• proof of their identities, such as a badge, ID card or enforcement agent certificate
  • which company they’re from
  • a telephone contact number
  • a detailed breakdown of the amount owed

Bailiffs must have a certificate unless they’re exempt or they’re with someone who does have a certificate.

To check a bailiff’s identity, a debtor can find out what kind of bailiff they are from their proof of identity and then:

  • check the register of certificated bailiffs if they say they’re a certificated enforcement agent (contact the County Court business centre if they have a question)
  • check the list if they say they’re a high court enforcement officer
  • contact the court that sent them if they say they’re a County Court bailiff, family court bailiff or a civilian enforcement officer

If they say they’re an Approved Enforcement Agent, check they’re from one of the following companies:

  1. Compliant Data-Led Engagements & Resolutions (CDER) Group
  2. Marston Holdings Limited
  3. Excel Civil Enforcement Limited
  4. Swift Credit Services Limited

Paying a Bailiff

A debtor can pay the bailiff on the doorstep, they don’t have to let them in. The debtor will get a receipt for the payment they have made. The bailiffs can guide the debtor if they can’t pay the money in one go and make arrangements for the benefit of both the creditor and the debtor. Weekly or monthly instalments can be worked out. The bailiffs have a right to reject the offer.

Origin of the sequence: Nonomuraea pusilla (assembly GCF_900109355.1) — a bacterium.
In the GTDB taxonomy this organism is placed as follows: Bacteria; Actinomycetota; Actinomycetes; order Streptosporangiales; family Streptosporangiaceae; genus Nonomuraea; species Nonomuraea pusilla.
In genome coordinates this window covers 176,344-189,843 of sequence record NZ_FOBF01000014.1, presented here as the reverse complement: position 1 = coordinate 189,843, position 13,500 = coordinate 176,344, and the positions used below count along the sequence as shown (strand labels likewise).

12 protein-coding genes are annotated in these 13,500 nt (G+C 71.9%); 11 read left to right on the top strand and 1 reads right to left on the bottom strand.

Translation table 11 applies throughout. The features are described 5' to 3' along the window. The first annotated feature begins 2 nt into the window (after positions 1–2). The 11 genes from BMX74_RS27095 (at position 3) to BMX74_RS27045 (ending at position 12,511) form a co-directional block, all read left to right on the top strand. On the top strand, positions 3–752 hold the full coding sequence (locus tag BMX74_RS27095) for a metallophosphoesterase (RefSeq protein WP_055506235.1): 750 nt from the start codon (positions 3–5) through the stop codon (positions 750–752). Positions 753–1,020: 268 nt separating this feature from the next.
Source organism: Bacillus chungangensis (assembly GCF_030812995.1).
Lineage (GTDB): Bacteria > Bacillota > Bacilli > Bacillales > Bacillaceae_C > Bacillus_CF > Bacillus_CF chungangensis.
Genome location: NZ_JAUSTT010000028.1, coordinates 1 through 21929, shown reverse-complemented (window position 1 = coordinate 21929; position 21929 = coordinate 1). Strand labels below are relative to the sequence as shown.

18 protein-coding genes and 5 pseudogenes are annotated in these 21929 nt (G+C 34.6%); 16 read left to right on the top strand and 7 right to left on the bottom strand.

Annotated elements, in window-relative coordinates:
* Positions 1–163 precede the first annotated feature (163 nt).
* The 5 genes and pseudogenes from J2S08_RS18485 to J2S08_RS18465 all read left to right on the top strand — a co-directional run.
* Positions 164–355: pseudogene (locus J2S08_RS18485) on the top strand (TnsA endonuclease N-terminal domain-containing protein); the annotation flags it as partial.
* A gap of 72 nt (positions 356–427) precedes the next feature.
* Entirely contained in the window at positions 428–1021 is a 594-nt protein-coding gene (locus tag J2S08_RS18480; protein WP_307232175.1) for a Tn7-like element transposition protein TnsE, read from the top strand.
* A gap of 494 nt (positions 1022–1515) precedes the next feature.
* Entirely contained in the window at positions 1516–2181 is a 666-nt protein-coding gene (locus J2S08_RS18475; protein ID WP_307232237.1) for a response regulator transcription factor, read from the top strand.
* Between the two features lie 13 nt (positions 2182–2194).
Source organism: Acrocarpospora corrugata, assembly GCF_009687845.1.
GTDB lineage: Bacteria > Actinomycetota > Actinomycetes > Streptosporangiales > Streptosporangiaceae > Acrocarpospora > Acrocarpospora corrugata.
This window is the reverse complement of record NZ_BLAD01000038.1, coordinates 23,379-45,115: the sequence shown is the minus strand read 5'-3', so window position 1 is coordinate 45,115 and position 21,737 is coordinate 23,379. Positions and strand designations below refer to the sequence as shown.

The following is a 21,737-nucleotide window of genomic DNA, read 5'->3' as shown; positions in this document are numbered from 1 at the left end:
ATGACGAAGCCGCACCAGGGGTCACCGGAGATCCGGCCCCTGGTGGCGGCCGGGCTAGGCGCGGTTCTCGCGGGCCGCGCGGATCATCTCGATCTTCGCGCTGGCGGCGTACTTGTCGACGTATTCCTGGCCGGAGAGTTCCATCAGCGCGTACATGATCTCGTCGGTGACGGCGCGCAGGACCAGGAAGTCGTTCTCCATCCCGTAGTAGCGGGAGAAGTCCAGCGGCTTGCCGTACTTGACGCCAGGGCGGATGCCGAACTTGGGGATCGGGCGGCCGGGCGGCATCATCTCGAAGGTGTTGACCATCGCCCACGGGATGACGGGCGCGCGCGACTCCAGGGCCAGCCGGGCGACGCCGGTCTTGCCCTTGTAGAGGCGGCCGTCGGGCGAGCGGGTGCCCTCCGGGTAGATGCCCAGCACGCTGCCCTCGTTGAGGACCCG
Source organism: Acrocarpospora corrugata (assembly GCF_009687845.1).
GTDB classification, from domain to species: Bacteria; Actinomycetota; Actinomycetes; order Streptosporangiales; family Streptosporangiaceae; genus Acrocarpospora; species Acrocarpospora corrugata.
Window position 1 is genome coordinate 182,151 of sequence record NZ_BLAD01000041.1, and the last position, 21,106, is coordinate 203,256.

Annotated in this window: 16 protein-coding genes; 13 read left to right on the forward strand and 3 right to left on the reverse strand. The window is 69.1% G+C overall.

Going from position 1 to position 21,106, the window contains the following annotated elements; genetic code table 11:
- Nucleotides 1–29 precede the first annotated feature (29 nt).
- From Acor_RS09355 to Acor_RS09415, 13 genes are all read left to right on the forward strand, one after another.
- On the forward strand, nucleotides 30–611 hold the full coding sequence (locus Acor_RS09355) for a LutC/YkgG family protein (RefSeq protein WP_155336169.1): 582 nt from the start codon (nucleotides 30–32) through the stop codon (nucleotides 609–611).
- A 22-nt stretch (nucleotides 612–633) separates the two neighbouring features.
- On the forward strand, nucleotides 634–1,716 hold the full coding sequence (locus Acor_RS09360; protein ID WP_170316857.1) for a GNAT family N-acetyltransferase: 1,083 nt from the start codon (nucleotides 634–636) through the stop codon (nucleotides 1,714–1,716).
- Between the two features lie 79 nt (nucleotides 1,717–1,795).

What Bailiffs Can and Cannot Take?

If the bailiffs enter the debtors’ property, they can take away their goods or personal belongings.

Once they enter the debtor’s premises Bailiffs can take |

  • Money
  • Vehicles
  • Equipment
  • Machinery
  • Stock
  • Furniture

However, Bailiffs are not allowed to seize certain goods that are |

  • Tools of the trade – items needed by the debtor to conduct their jobs or run business, up to the value of £1,350. Anything above that may be taken by the high court enforcement officer.
  • Goods leased or hired
  • Assets subject to third party ownership

What Fees Can Bailiffs Charge?

Bailiffs can charge the following fees if they start the type of action described. £75 for being instructed by the creditor, carrying out initial checks and investigations and receiving payments. £235 to cover visiting and entering premises and taking control of debtor’s goods. £110 to cover removing debtors’ goods, valuing them, and arranging for them to be sold. The cost of storing goods that the bailiff has removed from the debtor. The cost of hiring a locksmith if one is needed. If the judgment debt is over £1500 or if the goods are sold, further fees can be charged.


By using Shergroup’s expert enforcement team you will get to work with the enforcement agents you can see on “Call the Bailiffs” TV show. Our enforcement agents will work out the best possible solutions for your judgment and help in recovering your monies.

So don’t delay the enforcement of your judgment.  Use our online methods to send it to us or to contact us with any questions or concerns. We’re here to assist you in resolving your problem.

You can reach us |
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Last updated | 19 July 2023